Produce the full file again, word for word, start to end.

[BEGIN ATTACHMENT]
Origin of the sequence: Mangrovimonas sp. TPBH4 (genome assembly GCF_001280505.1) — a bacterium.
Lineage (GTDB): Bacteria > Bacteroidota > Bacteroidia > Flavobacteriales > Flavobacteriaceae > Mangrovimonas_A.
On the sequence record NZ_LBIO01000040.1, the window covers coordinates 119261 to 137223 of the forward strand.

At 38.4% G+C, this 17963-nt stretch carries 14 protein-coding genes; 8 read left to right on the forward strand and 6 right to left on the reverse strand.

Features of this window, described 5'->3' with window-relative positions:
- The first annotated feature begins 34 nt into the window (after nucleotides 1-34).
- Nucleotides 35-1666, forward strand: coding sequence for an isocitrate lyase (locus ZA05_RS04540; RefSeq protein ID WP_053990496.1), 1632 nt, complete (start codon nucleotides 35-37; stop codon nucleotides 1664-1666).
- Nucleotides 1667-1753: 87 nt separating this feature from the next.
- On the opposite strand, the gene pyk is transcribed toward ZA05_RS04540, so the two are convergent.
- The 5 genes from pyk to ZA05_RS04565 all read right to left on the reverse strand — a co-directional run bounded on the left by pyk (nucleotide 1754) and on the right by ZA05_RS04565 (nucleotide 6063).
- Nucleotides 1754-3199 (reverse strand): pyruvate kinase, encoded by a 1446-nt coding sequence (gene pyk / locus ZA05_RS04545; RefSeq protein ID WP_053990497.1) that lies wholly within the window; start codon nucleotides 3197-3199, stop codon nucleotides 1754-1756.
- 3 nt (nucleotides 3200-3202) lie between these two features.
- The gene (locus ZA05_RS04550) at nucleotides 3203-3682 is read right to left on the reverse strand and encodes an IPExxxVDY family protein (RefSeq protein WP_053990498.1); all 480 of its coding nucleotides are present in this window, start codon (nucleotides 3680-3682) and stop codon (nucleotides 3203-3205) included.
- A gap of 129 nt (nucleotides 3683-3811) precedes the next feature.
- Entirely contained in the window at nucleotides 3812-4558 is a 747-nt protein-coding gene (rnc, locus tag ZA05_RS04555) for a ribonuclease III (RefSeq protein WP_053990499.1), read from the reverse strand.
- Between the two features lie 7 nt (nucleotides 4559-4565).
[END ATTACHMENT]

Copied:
Origin of the sequence: Mangrovimonas sp. TPBH4 (genome assembly GCF_001280505.1) — a bacterium.
Lineage (GTDB): Bacteria > Bacteroidota > Bacteroidia > Flavobacteriales > Flavobacteriaceae > Mangrovimonas_A.
On the sequence record NZ_LBIO01000040.1, the window covers coordinates 119261 to 137223 of the forward strand.

At 38.4% G+C, this 17963-nt stretch carries 14 protein-coding genes; 8 read left to right on the forward strand and 6 right to left on the reverse strand.

Features of this window, described 5'->3' with window-relative positions:
- The first annotated feature begins 34 nt into the window (after nucleotides 1-34).
- Nucleotides 35-1666, forward strand: coding sequence for an isocitrate lyase (locus ZA05_RS04540; RefSeq protein ID WP_053990496.1), 1632 nt, complete (start codon nucleotides 35-37; stop codon nucleotides 1664-1666).
- Nucleotides 1667-1753: 87 nt separating this feature from the next.
- On the opposite strand, the gene pyk is transcribed toward ZA05_RS04540, so the two are convergent.
- The 5 genes from pyk to ZA05_RS04565 all read right to left on the reverse strand — a co-directional run bounded on the left by pyk (nucleotide 1754) and on the right by ZA05_RS04565 (nucleotide 6063).
- Nucleotides 1754-3199 (reverse strand): pyruvate kinase, encoded by a 1446-nt coding sequence (gene pyk / locus ZA05_RS04545; RefSeq protein ID WP_053990497.1) that lies wholly within the window; start codon nucleotides 3197-3199, stop codon nucleotides 1754-1756.
- 3 nt (nucleotides 3200-3202) lie between these two features.
- The gene (locus ZA05_RS04550) at nucleotides 3203-3682 is read right to left on the reverse strand and encodes an IPExxxVDY family protein (RefSeq protein WP_053990498.1); all 480 of its coding nucleotides are present in this window, start codon (nucleotides 3680-3682) and stop codon (nucleotides 3203-3205) included.
- A gap of 129 nt (nucleotides 3683-3811) precedes the next feature.
- Entirely contained in the window at nucleotides 3812-4558 is a 747-nt protein-coding gene (rnc, locus tag ZA05_RS04555) for a ribonuclease III (RefSeq protein WP_053990499.1), read from the reverse strand.
- Between the two features lie 7 nt (nucleotides 4559-4565).